Tyler Carter is a professional illustrator. He works in the movie industry as a visual development artist for feature animation (his film credits include Peanuts, Epic, and Ice Age: Continental Drift.) After landing internships at Walt Disney Animation Studios and Pixar, Tyler began his full time professional career at Blue Sky Studios/21st Century Fox where he works today.
In addition to having an accomplished career, Ty also runs his own independent business as a creator, and, more recently, a teacher. He shares his personal creative projects and offers mentorship to fans via Patreon. Tyler painted a picture of his work in a recent interview:
“I make concept art and illustrations! My Patreon supporters receive full masterclass tutorials detailing my approach, theories and process for creating each piece. My work is for all types of artists, but more specifically illustrators, concept designers, and fine artists. I turn each piece into its own project which includes in-depth tips, case studies, technique demonstrations, thought process, commentary, step-by-step problem solving, and outlines with annotations.”
Becoming a mentor was not always Ty’s plan. In 2013, he was approached to teach on the side at a major online art school. Ty taught there for 3 years and found it extremely rewarding to help students improve their skills and break into the industry as he had done himself.
The most interesting dynamic about Ty’s business on Patreon is that it’s a completely symbiotic membership experience: he helps his patrons become skilled artists and they help him make his living as an artist. It’s an equal and ongoing value exchange.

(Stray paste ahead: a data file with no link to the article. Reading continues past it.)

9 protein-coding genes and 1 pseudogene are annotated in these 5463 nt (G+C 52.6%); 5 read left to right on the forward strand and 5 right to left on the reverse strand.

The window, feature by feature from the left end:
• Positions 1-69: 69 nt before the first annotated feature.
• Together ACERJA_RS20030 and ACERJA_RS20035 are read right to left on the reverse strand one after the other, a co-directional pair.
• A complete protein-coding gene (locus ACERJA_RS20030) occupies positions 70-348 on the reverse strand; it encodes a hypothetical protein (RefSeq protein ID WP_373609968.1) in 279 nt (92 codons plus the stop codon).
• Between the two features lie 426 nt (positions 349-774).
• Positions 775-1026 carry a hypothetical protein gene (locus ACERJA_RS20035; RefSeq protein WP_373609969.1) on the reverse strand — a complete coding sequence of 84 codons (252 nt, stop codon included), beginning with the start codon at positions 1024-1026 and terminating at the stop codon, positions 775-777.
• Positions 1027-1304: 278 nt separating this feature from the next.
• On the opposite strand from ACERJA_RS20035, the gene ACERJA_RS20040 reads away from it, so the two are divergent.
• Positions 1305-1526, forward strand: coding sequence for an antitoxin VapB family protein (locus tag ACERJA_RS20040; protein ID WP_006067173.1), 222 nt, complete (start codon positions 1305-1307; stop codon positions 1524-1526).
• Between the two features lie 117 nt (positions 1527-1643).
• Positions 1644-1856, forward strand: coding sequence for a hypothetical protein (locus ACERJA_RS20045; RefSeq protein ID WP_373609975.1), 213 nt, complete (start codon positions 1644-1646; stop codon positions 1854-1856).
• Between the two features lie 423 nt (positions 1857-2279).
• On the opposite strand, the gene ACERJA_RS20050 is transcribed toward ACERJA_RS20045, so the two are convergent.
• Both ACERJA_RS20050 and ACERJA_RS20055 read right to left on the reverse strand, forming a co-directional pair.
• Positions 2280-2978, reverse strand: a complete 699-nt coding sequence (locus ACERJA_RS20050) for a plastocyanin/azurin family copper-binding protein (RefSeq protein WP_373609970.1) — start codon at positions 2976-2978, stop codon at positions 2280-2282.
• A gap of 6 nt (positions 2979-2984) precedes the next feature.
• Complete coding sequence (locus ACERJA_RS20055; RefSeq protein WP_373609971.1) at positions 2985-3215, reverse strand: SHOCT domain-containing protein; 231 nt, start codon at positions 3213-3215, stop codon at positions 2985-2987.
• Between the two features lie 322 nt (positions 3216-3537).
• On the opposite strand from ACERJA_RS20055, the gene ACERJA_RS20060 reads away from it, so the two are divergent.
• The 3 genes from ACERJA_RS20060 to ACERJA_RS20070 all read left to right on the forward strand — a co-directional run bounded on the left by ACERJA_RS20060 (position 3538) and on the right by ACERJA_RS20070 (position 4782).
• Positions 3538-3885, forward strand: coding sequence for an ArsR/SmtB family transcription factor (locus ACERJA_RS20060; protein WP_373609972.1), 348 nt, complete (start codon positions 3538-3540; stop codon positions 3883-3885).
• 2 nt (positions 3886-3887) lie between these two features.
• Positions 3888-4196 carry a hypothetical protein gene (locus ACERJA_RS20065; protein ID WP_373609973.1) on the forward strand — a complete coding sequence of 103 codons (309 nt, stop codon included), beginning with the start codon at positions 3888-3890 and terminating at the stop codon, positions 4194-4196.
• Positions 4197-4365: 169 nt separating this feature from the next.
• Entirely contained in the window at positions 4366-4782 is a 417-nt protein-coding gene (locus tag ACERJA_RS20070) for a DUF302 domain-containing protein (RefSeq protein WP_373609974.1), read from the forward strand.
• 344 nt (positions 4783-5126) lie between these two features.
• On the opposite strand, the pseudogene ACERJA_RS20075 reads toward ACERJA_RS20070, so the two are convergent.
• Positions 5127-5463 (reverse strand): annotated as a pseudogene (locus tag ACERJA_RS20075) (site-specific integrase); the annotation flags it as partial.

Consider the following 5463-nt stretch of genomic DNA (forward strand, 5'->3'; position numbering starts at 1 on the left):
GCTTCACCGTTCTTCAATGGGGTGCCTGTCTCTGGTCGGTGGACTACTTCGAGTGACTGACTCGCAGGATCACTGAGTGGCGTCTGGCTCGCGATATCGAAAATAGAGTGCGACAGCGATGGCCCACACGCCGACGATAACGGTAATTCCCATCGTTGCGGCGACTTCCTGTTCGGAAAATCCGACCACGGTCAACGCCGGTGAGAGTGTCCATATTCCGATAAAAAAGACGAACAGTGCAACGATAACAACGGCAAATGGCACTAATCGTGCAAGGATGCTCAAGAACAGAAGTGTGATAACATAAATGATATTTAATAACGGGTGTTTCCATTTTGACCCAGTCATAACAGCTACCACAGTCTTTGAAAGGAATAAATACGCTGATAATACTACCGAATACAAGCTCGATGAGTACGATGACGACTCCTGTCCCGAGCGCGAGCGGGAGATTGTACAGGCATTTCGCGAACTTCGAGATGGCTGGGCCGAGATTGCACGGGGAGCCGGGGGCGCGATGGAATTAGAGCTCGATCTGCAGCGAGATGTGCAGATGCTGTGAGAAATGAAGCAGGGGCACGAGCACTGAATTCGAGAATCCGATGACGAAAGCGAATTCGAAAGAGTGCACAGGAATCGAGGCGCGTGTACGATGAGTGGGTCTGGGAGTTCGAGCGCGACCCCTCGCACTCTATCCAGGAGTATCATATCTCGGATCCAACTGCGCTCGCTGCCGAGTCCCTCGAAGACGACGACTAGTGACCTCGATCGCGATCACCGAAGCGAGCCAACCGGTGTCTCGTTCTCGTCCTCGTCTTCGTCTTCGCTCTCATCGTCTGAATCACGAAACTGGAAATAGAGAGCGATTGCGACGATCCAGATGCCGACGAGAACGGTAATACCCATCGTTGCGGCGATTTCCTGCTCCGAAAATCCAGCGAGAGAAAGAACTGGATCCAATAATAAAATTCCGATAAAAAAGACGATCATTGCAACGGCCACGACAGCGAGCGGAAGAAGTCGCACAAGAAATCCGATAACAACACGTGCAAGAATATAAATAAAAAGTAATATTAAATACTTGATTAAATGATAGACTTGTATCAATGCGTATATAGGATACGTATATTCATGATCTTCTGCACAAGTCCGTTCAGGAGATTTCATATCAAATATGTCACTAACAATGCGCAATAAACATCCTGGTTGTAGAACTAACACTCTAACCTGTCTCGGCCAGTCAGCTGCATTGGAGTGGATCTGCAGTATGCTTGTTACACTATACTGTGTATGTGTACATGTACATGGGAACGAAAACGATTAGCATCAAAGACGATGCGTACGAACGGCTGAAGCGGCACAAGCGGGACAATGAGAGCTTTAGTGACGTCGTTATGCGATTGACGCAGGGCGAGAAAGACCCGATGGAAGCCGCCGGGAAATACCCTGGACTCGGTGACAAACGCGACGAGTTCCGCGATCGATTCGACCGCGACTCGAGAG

This dream business scenario doesn’t just come with the snap of a finger, so we thought we’d ask Ty for his insight. Here’s Ty’s tips on the best ways to run a successful membership business as a creator and mentor on Patreon.
Ty’s 5 Tips for Offering Mentorship on Patreon
1. Identify who your fans are
Ty made major progress in his career when he identified that his fans were broken into two groups. Some of his fans support him because they love the art he makes. The second group is made of artists, students, and professionals who are looking to take their work to the next level.
He offers both of these groups a variety of Patreon rewards. This is a good piece of advice for any creator on Patreon, as it helps make rewards exciting for every type of fan.
“Working as a full time visual artist is the best job in the world, but getting there can be tough. My Patreon page allows me to keep creating what I love but also help others get where they want to go. Rewards include detailed explanations to create high quality art through tutorials, files, brushes, demos, and more. Everything you can get in my online shop is given to patrons for a fraction of the cost. It is a simple way for me to say thanks for the support that allows me to do what I love. For the higher tiers, I offer one on one mentorships to provide support, guidance and teaching as artists pursue their own dreams.”
2. Offer rewards that are unique to you